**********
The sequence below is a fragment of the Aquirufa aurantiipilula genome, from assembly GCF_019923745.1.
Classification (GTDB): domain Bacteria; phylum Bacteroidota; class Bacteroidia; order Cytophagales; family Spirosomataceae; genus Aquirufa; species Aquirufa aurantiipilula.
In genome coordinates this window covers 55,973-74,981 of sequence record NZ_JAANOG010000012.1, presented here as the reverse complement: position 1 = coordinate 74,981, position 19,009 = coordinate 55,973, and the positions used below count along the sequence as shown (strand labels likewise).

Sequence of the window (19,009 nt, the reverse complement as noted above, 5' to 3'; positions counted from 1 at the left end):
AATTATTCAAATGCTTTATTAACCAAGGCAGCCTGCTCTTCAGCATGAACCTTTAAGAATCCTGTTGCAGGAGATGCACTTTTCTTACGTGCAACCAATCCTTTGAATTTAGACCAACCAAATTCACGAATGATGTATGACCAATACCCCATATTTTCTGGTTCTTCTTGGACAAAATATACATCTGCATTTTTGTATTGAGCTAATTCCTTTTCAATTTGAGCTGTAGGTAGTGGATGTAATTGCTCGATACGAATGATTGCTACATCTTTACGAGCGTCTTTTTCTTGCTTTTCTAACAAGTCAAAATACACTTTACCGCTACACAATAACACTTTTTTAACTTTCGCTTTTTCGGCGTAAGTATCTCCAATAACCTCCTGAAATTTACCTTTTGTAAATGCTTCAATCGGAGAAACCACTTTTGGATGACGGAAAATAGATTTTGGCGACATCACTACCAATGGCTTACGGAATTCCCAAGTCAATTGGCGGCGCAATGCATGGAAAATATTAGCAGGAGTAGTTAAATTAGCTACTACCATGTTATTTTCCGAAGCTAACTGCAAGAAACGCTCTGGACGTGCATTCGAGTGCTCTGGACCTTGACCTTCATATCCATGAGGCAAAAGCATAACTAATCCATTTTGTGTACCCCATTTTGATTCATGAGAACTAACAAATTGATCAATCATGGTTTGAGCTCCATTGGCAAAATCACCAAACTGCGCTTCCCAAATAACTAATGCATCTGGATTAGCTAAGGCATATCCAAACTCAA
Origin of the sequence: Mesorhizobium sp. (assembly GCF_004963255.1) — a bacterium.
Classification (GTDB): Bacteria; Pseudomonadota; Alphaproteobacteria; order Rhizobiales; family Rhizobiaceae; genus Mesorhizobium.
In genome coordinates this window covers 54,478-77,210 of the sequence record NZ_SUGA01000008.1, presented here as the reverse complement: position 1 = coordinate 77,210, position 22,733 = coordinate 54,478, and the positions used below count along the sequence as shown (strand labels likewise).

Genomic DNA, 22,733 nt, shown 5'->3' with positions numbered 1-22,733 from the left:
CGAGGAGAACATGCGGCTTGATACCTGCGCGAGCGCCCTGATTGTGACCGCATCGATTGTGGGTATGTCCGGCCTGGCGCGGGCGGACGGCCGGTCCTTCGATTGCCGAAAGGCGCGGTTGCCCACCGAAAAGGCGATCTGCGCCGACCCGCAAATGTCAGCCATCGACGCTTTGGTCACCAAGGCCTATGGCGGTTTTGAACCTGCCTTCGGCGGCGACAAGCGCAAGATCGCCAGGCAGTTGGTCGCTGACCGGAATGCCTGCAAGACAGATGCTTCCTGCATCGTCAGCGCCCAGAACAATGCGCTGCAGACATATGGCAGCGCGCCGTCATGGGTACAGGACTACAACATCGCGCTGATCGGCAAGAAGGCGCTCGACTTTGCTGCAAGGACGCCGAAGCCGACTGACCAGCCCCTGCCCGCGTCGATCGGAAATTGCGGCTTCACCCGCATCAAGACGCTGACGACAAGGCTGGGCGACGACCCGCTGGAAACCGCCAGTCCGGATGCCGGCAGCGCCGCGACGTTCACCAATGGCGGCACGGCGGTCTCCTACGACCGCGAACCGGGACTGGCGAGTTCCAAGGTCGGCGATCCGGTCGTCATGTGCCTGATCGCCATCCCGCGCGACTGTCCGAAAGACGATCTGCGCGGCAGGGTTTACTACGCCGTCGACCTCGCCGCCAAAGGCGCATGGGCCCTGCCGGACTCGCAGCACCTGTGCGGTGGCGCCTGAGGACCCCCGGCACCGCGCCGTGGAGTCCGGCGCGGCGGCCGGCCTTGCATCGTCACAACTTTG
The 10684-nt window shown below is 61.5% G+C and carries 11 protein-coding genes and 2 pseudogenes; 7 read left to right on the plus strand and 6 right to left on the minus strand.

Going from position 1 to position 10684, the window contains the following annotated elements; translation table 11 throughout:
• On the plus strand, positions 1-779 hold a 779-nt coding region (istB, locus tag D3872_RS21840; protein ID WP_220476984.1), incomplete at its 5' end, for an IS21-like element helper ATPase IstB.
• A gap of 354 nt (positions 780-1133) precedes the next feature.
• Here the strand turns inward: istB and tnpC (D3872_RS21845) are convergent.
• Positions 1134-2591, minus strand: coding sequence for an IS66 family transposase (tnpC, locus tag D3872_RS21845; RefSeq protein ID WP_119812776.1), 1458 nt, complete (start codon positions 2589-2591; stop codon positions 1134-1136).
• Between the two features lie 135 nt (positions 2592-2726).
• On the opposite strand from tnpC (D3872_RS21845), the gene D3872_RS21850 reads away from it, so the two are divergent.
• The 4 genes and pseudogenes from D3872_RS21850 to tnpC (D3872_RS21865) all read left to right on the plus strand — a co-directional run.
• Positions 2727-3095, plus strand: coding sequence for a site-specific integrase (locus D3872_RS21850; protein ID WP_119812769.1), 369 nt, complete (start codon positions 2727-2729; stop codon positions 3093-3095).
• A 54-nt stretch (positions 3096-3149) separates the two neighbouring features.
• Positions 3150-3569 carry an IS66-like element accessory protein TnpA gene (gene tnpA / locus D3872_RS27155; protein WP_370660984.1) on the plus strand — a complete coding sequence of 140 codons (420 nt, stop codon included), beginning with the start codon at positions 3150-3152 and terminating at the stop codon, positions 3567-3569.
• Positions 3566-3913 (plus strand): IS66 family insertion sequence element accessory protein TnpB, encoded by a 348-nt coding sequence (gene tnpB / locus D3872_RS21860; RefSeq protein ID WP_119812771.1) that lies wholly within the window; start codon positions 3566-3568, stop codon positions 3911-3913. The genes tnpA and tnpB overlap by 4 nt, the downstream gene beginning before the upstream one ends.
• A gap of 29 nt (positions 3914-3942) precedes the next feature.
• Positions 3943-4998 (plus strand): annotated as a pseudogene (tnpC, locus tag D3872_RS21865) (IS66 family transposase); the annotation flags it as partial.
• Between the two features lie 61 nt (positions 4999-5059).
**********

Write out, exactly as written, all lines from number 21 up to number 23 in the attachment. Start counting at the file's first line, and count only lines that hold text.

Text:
• A 54-nt stretch (positions 3096-3149) separates the two neighbouring features.
• Positions 3150-3569 carry an IS66-like element accessory protein TnpA gene (gene tnpA / locus D3872_RS27155; protein WP_370660984.1) on the plus strand — a complete coding sequence of 140 codons (420 nt, stop codon included), beginning with the start codon at positions 3150-3152 and terminating at the stop codon, positions 3567-3569.
• Positions 3566-3913 (plus strand): IS66 family insertion sequence element accessory protein TnpB, encoded by a 348-nt coding sequence (gene tnpB / locus D3872_RS21860; RefSeq protein ID WP_119812771.1) that lies wholly within the window; start codon positions 3566-3568, stop codon positions 3911-3913. The genes tnpA and tnpB overlap by 4 nt, the downstream gene beginning before the upstream one ends.